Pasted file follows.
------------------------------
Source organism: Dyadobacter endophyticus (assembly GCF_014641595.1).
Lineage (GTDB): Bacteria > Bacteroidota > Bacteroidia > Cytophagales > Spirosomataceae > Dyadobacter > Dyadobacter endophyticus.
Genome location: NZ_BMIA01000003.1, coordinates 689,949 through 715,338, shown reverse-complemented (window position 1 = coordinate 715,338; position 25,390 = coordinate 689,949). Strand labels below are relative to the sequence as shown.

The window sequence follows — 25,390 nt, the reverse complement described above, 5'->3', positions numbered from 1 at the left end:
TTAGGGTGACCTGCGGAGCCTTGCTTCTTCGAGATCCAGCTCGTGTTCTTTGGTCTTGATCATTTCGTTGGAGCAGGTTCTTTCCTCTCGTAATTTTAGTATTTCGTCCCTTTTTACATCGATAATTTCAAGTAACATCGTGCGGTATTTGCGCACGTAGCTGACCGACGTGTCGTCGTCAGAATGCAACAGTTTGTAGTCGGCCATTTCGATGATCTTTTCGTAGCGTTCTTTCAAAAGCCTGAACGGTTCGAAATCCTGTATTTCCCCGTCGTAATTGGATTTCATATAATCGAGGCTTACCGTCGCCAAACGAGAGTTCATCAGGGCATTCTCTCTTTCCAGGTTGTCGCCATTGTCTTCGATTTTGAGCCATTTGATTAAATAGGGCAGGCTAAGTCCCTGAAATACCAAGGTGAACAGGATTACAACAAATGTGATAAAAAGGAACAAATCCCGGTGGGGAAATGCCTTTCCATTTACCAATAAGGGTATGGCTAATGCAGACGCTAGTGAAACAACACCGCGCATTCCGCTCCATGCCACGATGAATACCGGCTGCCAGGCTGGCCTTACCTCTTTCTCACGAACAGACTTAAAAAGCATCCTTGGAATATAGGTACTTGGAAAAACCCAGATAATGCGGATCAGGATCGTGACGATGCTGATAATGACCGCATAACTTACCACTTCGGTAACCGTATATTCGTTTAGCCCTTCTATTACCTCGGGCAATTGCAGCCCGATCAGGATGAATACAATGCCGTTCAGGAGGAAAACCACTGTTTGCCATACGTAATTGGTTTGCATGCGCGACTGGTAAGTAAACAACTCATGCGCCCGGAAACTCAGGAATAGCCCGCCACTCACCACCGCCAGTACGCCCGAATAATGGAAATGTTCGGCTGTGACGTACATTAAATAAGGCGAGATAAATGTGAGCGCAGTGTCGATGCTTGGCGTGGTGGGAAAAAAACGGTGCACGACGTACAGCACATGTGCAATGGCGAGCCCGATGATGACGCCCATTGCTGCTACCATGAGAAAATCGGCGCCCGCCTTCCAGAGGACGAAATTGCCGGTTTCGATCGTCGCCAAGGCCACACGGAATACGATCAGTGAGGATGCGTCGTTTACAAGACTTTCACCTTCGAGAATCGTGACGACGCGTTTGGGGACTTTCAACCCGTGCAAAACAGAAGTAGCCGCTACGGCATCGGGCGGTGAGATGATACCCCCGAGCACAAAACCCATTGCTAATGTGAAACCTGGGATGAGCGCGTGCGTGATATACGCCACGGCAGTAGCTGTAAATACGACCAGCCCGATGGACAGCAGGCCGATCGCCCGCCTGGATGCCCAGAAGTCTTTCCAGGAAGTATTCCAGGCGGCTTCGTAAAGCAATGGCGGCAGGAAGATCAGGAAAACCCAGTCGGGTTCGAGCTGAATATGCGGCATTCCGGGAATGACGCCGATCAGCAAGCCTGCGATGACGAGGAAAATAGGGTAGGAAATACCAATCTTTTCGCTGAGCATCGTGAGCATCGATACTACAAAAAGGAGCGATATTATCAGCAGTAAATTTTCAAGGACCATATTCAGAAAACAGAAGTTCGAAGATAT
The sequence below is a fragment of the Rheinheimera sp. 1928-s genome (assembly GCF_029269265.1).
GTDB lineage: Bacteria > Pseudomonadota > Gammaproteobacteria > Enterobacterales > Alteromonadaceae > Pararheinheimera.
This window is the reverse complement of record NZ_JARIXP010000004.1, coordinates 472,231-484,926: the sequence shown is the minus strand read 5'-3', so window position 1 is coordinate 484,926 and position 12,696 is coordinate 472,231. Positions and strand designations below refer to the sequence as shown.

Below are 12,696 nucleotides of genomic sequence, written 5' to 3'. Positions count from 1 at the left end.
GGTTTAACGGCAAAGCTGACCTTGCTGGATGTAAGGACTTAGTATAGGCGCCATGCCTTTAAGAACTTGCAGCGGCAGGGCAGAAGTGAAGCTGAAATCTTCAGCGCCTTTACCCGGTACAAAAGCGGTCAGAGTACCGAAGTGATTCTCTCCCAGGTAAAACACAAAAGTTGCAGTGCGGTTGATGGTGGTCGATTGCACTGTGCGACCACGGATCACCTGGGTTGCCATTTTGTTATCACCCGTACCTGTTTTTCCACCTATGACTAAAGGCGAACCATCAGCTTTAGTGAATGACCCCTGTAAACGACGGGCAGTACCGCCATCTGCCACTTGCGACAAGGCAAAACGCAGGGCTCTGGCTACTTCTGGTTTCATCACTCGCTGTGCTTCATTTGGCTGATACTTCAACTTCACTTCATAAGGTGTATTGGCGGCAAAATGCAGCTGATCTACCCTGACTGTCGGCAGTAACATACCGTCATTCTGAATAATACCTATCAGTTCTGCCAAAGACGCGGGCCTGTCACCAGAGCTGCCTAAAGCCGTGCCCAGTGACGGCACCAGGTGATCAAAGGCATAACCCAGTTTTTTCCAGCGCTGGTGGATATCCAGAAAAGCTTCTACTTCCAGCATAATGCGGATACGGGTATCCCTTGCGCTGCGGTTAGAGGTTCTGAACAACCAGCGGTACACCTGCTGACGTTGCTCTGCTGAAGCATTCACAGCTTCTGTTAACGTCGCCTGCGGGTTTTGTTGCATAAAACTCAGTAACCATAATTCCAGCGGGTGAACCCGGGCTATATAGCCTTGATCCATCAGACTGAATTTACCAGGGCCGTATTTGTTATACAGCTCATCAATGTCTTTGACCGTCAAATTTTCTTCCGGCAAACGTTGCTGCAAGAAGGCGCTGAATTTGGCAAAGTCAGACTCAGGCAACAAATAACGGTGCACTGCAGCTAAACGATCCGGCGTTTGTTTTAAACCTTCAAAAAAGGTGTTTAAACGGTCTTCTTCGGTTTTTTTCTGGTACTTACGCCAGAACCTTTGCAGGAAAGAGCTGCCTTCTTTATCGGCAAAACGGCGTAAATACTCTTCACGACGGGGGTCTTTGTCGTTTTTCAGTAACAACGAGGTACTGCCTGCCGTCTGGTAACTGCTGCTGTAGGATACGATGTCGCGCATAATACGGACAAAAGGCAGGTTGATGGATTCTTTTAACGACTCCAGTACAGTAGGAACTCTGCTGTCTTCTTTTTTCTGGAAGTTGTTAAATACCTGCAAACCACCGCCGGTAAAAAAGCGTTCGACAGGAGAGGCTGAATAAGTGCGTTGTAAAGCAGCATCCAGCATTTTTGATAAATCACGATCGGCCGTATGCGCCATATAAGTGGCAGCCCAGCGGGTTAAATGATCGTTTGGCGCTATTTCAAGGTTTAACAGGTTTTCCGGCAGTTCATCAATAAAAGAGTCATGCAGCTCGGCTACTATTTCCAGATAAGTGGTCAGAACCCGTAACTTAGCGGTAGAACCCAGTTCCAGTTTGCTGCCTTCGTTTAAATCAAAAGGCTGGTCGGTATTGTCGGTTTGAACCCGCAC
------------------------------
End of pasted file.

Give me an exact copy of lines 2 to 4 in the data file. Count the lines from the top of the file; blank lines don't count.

Lineage (GTDB): Bacteria > Bacteroidota > Bacteroidia > Cytophagales > Spirosomataceae > Dyadobacter > Dyadobacter endophyticus.
Genome location: NZ_BMIA01000003.1, coordinates 689,949 through 715,338, shown reverse-complemented (window position 1 = coordinate 715,338; position 25,390 = coordinate 689,949). Strand labels below are relative to the sequence as shown.

The window sequence follows — 25,390 nt, the reverse complement described above, 5'->3', positions numbered from 1 at the left end: